From left: Girls stars Zosia Mamet, Jemima Kirke, Lena Dunham and Allison Williams
It's drawn early comparisons to another HBO show – Sex and the City
– but the major thing Lena Dunham's dark comedy, Girls
, has in common with the show is, well, the sex.
Just don't expect to find any romantic love scenes or glitzy shopping montages.
For this group of young New York women, it's all about uncomfortable sexual positions, "like legs behind the head kind of action," Dunham, who wrote, directed and stars in the series, told PEOPLE at its premiere at the School of Visual Arts Theatre.
Joked Dunham, 25: "I was sore the next day in a different place than you're usually sore after sex."
Not that she minds the SATC
comparisons, though she is keen on differentiating the shows.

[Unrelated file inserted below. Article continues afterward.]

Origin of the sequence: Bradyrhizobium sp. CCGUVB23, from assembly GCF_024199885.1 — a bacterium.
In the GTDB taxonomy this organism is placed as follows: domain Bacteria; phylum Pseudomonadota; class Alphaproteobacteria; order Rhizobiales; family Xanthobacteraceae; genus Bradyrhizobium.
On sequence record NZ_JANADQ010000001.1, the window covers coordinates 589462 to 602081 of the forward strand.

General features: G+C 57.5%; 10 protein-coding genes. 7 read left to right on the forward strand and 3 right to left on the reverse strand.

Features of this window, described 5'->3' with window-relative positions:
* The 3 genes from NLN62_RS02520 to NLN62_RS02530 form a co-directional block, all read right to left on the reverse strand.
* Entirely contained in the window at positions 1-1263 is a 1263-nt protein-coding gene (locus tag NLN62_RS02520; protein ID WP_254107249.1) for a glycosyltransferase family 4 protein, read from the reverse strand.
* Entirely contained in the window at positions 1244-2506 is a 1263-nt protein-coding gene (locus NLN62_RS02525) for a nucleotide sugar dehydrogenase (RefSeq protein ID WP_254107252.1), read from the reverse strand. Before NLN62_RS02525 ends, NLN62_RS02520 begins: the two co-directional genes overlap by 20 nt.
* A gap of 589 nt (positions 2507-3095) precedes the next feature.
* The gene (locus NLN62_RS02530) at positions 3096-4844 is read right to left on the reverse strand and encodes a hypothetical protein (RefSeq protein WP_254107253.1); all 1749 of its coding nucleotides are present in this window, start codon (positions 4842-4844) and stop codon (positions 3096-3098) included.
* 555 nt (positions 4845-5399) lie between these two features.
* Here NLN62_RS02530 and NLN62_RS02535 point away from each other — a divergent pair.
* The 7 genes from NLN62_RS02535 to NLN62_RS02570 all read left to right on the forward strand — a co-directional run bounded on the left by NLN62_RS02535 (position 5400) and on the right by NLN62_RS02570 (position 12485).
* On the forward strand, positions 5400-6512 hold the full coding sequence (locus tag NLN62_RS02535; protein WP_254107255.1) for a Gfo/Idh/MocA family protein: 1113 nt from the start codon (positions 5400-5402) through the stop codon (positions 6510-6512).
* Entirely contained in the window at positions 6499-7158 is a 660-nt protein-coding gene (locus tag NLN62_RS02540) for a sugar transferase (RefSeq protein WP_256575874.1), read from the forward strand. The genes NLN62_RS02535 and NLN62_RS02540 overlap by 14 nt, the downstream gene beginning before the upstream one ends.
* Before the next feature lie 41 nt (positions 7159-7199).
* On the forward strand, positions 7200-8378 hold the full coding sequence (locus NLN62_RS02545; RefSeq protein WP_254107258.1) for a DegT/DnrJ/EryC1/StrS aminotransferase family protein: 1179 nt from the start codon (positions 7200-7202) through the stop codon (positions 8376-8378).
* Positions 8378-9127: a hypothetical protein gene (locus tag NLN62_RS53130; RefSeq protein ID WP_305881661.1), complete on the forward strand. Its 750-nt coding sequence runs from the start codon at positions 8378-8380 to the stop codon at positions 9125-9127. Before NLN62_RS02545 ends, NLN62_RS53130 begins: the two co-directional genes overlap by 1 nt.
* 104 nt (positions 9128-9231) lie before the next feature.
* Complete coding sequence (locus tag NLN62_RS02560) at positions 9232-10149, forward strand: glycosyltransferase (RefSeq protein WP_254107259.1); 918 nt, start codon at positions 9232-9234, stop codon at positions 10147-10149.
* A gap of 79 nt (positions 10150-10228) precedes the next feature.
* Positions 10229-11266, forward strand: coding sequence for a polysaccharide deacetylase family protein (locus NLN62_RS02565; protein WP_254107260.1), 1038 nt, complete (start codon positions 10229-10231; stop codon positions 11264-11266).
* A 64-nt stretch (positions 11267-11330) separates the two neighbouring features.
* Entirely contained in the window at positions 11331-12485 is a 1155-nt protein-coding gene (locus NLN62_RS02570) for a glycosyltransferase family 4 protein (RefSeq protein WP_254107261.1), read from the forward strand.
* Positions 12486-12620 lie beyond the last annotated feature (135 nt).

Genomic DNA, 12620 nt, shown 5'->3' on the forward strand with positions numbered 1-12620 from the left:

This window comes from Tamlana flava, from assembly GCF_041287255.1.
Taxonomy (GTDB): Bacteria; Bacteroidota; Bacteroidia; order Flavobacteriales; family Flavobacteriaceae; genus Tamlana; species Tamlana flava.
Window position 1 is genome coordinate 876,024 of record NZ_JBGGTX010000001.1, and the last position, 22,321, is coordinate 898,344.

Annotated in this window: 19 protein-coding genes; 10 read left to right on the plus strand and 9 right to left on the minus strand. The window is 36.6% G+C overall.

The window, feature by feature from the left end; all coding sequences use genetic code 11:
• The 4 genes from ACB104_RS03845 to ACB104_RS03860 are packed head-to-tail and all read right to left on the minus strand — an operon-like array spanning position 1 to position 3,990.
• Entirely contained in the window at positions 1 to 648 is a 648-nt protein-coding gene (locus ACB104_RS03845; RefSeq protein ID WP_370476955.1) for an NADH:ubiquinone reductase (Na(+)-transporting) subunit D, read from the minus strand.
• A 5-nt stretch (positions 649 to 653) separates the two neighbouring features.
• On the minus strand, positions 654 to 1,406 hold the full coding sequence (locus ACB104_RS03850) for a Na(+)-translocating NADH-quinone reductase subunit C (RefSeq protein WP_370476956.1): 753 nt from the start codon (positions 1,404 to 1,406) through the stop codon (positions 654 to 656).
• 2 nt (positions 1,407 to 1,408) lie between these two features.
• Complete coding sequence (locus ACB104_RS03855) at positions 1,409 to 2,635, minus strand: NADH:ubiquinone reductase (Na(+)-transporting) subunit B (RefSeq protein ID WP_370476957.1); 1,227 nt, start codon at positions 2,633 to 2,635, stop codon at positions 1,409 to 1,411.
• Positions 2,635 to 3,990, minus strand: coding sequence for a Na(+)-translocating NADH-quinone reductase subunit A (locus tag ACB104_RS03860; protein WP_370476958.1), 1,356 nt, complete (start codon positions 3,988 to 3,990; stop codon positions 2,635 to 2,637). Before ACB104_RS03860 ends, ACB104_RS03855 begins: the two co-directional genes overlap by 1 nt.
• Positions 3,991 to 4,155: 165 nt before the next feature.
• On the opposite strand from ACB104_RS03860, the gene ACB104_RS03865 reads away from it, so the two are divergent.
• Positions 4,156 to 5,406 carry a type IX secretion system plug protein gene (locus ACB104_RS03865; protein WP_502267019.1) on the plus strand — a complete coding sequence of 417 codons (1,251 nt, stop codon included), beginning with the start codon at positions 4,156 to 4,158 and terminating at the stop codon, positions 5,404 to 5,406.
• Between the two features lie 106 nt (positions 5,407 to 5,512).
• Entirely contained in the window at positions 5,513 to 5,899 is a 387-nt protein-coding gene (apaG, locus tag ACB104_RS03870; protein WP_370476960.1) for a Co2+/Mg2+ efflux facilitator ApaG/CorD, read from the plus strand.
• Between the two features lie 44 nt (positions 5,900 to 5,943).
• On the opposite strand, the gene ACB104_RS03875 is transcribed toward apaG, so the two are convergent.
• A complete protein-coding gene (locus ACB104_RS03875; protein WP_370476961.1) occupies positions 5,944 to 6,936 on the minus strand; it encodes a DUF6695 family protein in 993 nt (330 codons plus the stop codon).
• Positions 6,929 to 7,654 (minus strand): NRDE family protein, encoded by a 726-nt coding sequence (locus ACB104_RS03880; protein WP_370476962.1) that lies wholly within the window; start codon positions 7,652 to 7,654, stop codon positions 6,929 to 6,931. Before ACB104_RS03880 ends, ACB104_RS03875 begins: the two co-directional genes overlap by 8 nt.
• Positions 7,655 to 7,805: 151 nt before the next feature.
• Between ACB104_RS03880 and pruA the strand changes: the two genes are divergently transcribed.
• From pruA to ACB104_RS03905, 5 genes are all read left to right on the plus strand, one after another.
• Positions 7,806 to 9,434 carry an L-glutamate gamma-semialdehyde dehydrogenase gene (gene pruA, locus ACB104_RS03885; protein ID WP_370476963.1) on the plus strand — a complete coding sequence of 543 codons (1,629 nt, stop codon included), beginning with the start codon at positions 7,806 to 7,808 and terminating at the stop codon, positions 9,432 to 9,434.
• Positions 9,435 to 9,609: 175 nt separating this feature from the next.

"I do think we are looking at a different time in women's lives and a slightly less glamorized New York," she told PEOPLE. "Although it's for women, there is a divide between those two shows."
But Dunham's character, Hannah, wouldn't think twice about making parallels.
"[She] would say she's a Carrie
because everyone says they are a Carrie," Dunham said. "I once read this really funny bit that [Sex and the City
star] Mario Cantone did, were he was like, 'Everyone says they are a Carrie. You're not a f–––ing Carrie. You're from New Jersey, you're not a Carrie.' "
, which debuts April 15 (10:30 p.m.), spotlights four twentysomething women beginning their lives and careers in New York. The show doesn't shy away from difficult subjects including abortion, sexually transmitted diseases and challenging parental relationships – all underscored with wry humor.
"I try to handle everything sensitively," Dunham said. "There are certain things [such as] rape and racial issues that to me as a human aren't funny."
But her newfound celebrity is – even as she's just getting used to the spotlight.
"I just thought of myself as someone who acted in their own work," said a smiling Dunham. "So actually being the face of the thing is surreal, disorienting but a lot of fun."